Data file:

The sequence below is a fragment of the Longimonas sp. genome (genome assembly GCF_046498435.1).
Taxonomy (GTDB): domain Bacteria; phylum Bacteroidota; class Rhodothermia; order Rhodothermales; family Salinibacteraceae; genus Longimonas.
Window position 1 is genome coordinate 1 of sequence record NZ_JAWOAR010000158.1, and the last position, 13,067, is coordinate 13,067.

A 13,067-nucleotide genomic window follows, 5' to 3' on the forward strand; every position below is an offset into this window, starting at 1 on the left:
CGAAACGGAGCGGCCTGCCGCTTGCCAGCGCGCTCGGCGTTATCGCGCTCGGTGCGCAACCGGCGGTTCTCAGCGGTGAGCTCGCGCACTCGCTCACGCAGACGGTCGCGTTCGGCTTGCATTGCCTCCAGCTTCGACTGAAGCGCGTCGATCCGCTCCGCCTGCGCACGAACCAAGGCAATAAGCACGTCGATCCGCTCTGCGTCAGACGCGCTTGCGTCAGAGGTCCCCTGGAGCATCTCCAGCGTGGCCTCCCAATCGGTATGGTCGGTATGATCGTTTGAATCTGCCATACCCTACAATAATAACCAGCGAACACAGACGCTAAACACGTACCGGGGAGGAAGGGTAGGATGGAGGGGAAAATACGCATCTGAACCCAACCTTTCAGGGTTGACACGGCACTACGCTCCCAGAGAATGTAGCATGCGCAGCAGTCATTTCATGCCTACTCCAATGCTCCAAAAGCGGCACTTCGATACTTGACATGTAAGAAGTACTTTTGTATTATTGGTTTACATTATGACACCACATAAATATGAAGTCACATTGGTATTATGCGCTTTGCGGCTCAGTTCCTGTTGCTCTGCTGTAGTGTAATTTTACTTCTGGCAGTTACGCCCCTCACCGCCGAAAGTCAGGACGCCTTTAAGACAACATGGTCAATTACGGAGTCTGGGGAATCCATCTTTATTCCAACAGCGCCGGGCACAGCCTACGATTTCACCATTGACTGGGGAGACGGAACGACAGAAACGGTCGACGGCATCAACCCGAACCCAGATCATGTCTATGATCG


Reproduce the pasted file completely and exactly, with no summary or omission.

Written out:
The sequence below is a fragment of the Longimonas sp. genome (genome assembly GCF_046498435.1).
Taxonomy (GTDB): domain Bacteria; phylum Bacteroidota; class Rhodothermia; order Rhodothermales; family Salinibacteraceae; genus Longimonas.
Window position 1 is genome coordinate 1 of sequence record NZ_JAWOAR010000158.1, and the last position, 13,067, is coordinate 13,067.

A 13,067-nucleotide genomic window follows, 5' to 3' on the forward strand; every position below is an offset into this window, starting at 1 on the left:
CGAAACGGAGCGGCCTGCCGCTTGCCAGCGCGCTCGGCGTTATCGCGCTCGGTGCGCAACCGGCGGTTCTCAGCGGTGAGCTCGCGCACTCGCTCACGCAGACGGTCGCGTTCGGCTTGCATTGCCTCCAGCTTCGACTGAAGCGCGTCGATCCGCTCCGCCTGCGCACGAACCAAGGCAATAAGCACGTCGATCCGCTCTGCGTCAGACGCGCTTGCGTCAGAGGTCCCCTGGAGCATCTCCAGCGTGGCCTCCCAATCGGTATGGTCGGTATGATCGTTTGAATCTGCCATACCCTACAATAATAACCAGCGAACACAGACGCTAAACACGTACCGGGGAGGAAGGGTAGGATGGAGGGGAAAATACGCATCTGAACCCAACCTTTCAGGGTTGACACGGCACTACGCTCCCAGAGAATGTAGCATGCGCAGCAGTCATTTCATGCCTACTCCAATGCTCCAAAAGCGGCACTTCGATACTTGACATGTAAGAAGTACTTTTGTATTATTGGTTTACATTATGACACCACATAAATATGAAGTCACATTGGTATTATGCGCTTTGCGGCTCAGTTCCTGTTGCTCTGCTGTAGTGTAATTTTACTTCTGGCAGTTACGCCCCTCACCGCCGAAAGTCAGGACGCCTTTAAGACAACATGGTCAATTACGGAGTCTGGGGAATCCATCTTTATTCCAACAGCGCCGGGCACAGCCTACGATTTCACCATTGACTGGGGAGACGGAACGACAGAAACGGTCGACGGCATCAACCCGAACCCAGATCATGTCTATGATCG